In a matter of a minute or two, all fifteen counselors were with their kids and were checking in with me at the door to the basement. We squeezed everyone inside, on the floor of the basement, and I had each counselor do one last head count. In less than 5 minutes, we had about 100 kids, 15 counselors, a couple of pastors, and a site manager who was trying to look strong but was shaking inside all in the Holling House basement. I checked in with the Program Director, who was in her own tornado shelter in a different part of the camp.
Only then did I tell the counselors that our area was under a tornado warning.
And then we finished worship. In the middle of the storm, not knowing what was going to happen, we worshipped. And when we were done, we sang some more songs. songs of praise, songs of joy, some goofy camp songs...songs to remind us that God was good.
Everyone's pillows, sleeping bags, etc. were down in their tents, and the Program Director said that once this line of storms went through, things looked as though they were going to be relatively calm for the rest of the night, so I didn't worry about trying to force the kids to sleep. Instead, we continued to sing. As time went on, we moved into quieter music, more contemplative, more peaceful. A few kids leaned against the wall and started to snooze.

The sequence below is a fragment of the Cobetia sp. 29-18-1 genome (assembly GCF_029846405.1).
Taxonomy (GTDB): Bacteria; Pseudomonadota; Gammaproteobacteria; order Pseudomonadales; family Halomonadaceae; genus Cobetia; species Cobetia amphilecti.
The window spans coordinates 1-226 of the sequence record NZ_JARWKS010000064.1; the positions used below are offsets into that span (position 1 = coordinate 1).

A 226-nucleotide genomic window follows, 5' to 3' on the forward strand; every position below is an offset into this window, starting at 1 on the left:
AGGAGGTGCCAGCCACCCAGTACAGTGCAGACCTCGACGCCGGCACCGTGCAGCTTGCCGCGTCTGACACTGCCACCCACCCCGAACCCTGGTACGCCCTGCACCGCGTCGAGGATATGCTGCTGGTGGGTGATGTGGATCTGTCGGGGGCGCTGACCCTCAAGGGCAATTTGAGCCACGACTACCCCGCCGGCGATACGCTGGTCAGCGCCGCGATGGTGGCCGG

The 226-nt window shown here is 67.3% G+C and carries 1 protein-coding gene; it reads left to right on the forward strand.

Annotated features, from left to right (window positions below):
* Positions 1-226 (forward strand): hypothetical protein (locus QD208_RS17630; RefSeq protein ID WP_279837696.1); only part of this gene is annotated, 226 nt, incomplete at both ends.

Finally, about two hours after we were initially called into the shelter, we were given the all-clear and I let everyone go back to their tents. The tornado ended up doing some damage to some fields--twisted trees, destroyed pivots, that sort of thing--but stayed away from our camp, as well as other populated areas.
So last night, when I was in the basement with my family, feeling fairly certain that at any moment a tornado would be bearing down on my house, I listened to the weather guy saying there was a tornado "near Greenwood, headed toward Ashland." Transported back twelve years, I re-lived worshipping in another basement, also fairly certain that at any moment a tornado would be bearing down on where we were.
And after the news of the camp in Iowa, I prayed. And to be honest, I cried a little bit.
It was a strange night of emotion and memories.
***Quick update: After I posted, I checked my email...there was one from Camp Carol Joy Holling letting me know that all the kids are safe, and that as far as they could tell there was little to no damage from last night's storms. I can breathe a little easier now...